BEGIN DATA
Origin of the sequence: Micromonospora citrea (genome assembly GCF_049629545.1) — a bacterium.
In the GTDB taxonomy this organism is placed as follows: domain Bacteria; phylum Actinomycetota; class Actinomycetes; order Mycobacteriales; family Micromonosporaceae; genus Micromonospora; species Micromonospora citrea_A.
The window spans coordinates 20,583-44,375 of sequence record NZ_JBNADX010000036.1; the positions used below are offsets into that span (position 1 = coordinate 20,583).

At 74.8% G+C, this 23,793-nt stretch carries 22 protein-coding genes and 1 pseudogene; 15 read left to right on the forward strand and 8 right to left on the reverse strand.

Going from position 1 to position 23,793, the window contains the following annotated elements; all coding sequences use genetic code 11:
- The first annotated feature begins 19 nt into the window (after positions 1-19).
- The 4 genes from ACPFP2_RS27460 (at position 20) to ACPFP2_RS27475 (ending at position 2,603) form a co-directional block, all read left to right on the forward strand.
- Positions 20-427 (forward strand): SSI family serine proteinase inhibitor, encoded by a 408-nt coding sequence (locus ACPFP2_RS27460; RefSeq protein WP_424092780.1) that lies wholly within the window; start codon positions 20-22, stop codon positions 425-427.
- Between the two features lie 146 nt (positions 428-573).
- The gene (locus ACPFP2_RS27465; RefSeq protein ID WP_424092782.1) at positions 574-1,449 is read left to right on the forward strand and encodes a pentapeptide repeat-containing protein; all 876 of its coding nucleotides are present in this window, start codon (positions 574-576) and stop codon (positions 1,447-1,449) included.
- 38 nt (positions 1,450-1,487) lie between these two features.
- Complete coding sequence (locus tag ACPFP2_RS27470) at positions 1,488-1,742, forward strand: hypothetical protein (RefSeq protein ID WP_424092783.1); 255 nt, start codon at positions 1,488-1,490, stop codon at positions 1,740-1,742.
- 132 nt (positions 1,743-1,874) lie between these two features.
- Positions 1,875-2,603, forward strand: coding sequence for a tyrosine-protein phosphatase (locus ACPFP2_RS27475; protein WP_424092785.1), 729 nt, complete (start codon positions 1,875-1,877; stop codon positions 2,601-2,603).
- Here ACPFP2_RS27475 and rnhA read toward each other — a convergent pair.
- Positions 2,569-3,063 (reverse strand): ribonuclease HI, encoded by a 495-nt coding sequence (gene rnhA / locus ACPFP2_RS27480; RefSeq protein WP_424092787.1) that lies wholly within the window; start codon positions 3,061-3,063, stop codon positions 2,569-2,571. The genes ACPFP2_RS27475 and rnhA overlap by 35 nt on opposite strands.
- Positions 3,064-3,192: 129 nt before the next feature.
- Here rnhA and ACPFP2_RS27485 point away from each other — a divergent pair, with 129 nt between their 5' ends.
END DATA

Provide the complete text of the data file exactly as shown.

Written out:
Origin of the sequence: Micromonospora citrea (genome assembly GCF_049629545.1) — a bacterium.
In the GTDB taxonomy this organism is placed as follows: domain Bacteria; phylum Actinomycetota; class Actinomycetes; order Mycobacteriales; family Micromonosporaceae; genus Micromonospora; species Micromonospora citrea_A.
The window spans coordinates 20,583-44,375 of sequence record NZ_JBNADX010000036.1; the positions used below are offsets into that span (position 1 = coordinate 20,583).

At 74.8% G+C, this 23,793-nt stretch carries 22 protein-coding genes and 1 pseudogene; 15 read left to right on the forward strand and 8 right to left on the reverse strand.

Going from position 1 to position 23,793, the window contains the following annotated elements; all coding sequences use genetic code 11:
- The first annotated feature begins 19 nt into the window (after positions 1-19).
- The 4 genes from ACPFP2_RS27460 (at position 20) to ACPFP2_RS27475 (ending at position 2,603) form a co-directional block, all read left to right on the forward strand.
- Positions 20-427 (forward strand): SSI family serine proteinase inhibitor, encoded by a 408-nt coding sequence (locus ACPFP2_RS27460; RefSeq protein WP_424092780.1) that lies wholly within the window; start codon positions 20-22, stop codon positions 425-427.
- Between the two features lie 146 nt (positions 428-573).
- The gene (locus ACPFP2_RS27465; RefSeq protein ID WP_424092782.1) at positions 574-1,449 is read left to right on the forward strand and encodes a pentapeptide repeat-containing protein; all 876 of its coding nucleotides are present in this window, start codon (positions 574-576) and stop codon (positions 1,447-1,449) included.
- 38 nt (positions 1,450-1,487) lie between these two features.
- Complete coding sequence (locus tag ACPFP2_RS27470) at positions 1,488-1,742, forward strand: hypothetical protein (RefSeq protein ID WP_424092783.1); 255 nt, start codon at positions 1,488-1,490, stop codon at positions 1,740-1,742.
- 132 nt (positions 1,743-1,874) lie between these two features.
- Positions 1,875-2,603, forward strand: coding sequence for a tyrosine-protein phosphatase (locus ACPFP2_RS27475; protein WP_424092785.1), 729 nt, complete (start codon positions 1,875-1,877; stop codon positions 2,601-2,603).
- Here ACPFP2_RS27475 and rnhA read toward each other — a convergent pair.
- Positions 2,569-3,063 (reverse strand): ribonuclease HI, encoded by a 495-nt coding sequence (gene rnhA / locus ACPFP2_RS27480; RefSeq protein WP_424092787.1) that lies wholly within the window; start codon positions 3,061-3,063, stop codon positions 2,569-2,571. The genes ACPFP2_RS27475 and rnhA overlap by 35 nt on opposite strands.
- Positions 3,064-3,192: 129 nt before the next feature.
- Here rnhA and ACPFP2_RS27485 point away from each other — a divergent pair, with 129 nt between their 5' ends.